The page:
Statistical validity is one of those things that is vitally important in conducting and consuming social science research, but less than riveting to learn about. It doesn’t help that people use the term “validated” very loosely. In a health coaching context, I hear mention of “validated instruments” and “validated outcomes” without a consistent meaning behind the terms.
Most of the data I work with is self-report, provided by a user to a database via a device like a computer or a mobile phone. No live counselor or coach processes that information before it’s crunched in the database and appropriate content selected for the user to read.
There are drawbacks to this method to be sure. We don’t have the luxury of interpreting non-verbal cues like facial expression or tone of voice that could give nuance to a user’s words. We can’t be as sensitive about follow-up questions as we would be in a live conversation, since any follow-ups and their associated skip logic are pre-written. And we don’t allow users an opportunity to add color commentary, which leads to occasional frustrated feedback from users who really want to explain their specific circumstances related to their health.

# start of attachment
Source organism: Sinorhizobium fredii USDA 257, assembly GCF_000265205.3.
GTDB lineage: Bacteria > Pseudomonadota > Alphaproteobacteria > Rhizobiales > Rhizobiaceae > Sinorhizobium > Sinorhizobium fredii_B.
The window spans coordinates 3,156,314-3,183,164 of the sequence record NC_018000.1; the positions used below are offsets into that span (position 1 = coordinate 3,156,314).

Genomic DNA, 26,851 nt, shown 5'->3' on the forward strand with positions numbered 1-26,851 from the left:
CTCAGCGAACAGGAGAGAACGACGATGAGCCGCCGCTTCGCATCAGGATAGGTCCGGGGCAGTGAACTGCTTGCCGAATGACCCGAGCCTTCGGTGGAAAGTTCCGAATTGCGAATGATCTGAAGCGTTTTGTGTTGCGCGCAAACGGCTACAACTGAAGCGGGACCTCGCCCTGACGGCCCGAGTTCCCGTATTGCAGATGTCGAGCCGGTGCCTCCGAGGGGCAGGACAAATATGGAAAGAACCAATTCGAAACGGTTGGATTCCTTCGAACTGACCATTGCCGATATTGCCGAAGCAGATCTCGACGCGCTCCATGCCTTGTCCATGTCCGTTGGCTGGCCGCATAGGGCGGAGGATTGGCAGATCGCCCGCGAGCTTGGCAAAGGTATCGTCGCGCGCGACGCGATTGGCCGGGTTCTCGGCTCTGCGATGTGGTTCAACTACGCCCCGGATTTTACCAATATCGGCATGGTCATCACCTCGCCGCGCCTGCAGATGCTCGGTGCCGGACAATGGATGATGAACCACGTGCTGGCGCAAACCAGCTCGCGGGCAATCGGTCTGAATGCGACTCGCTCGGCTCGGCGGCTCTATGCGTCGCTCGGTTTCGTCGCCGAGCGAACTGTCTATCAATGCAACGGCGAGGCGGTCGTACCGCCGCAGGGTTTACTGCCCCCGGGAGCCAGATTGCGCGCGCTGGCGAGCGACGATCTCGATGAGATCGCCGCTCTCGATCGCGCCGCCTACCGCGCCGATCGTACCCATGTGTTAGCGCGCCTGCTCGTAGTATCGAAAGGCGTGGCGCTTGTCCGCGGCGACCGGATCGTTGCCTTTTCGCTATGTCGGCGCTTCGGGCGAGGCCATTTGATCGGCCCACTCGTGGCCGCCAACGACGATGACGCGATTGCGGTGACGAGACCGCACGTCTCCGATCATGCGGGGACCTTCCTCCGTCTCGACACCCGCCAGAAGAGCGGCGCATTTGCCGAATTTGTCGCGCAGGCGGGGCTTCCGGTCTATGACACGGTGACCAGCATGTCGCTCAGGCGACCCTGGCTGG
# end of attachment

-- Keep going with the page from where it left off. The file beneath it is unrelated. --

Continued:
Would you change your behavior if you knew your doctor could keep tabs on you?
Would you pause before putting the chocolate or the chips in your grocery cart? Before forking over your credit card for a pack of cigarettes? What if your doctor could tell how often your gym membership card was swiped for entry? Would you go more often?
After the Boston Marathon on Monday, the New York Times has a thought provoking analysis of marathon finish times. Theoretically, marathon finish times should be relatively evenly distributed around a mean. In particular, there’s no real reason why, say, a 3:29 finish should be more common than a 3:31. But it is.